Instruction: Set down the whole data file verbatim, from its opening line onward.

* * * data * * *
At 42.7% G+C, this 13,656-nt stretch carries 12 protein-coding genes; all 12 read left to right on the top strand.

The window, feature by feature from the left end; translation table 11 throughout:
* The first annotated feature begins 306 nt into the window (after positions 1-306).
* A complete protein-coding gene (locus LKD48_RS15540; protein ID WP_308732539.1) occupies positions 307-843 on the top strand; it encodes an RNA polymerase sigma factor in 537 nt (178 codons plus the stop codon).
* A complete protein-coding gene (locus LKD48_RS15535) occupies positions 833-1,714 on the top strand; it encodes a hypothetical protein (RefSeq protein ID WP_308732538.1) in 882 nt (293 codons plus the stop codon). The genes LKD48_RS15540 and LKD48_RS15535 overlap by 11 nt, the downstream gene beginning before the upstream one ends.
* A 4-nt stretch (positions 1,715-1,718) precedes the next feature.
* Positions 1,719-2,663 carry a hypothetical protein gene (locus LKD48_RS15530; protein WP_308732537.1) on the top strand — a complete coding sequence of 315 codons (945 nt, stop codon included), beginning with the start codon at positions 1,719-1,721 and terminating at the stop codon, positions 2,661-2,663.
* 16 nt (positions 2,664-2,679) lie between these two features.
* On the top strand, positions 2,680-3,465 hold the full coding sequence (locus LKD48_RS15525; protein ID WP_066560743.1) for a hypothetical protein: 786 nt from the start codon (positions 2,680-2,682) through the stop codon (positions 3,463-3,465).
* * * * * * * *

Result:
At 42.7% G+C, this 13,656-nt stretch carries 12 protein-coding genes; all 12 read left to right on the top strand.

The window, feature by feature from the left end; translation table 11 throughout:
* The first annotated feature begins 306 nt into the window (after positions 1-306).
* A complete protein-coding gene (locus LKD48_RS15540; protein ID WP_308732539.1) occupies positions 307-843 on the top strand; it encodes an RNA polymerase sigma factor in 537 nt (178 codons plus the stop codon).
* A complete protein-coding gene (locus LKD48_RS15535) occupies positions 833-1,714 on the top strand; it encodes a hypothetical protein (RefSeq protein ID WP_308732538.1) in 882 nt (293 codons plus the stop codon). The genes LKD48_RS15540 and LKD48_RS15535 overlap by 11 nt, the downstream gene beginning before the upstream one ends.
* A 4-nt stretch (positions 1,715-1,718) precedes the next feature.
* Positions 1,719-2,663 carry a hypothetical protein gene (locus LKD48_RS15530; protein WP_308732537.1) on the top strand — a complete coding sequence of 315 codons (945 nt, stop codon included), beginning with the start codon at positions 1,719-1,721 and terminating at the stop codon, positions 2,661-2,663.
* 16 nt (positions 2,664-2,679) lie between these two features.
* On the top strand, positions 2,680-3,465 hold the full coding sequence (locus LKD48_RS15525; protein ID WP_066560743.1) for a hypothetical protein: 786 nt from the start codon (positions 2,680-2,682) through the stop codon (positions 3,463-3,465).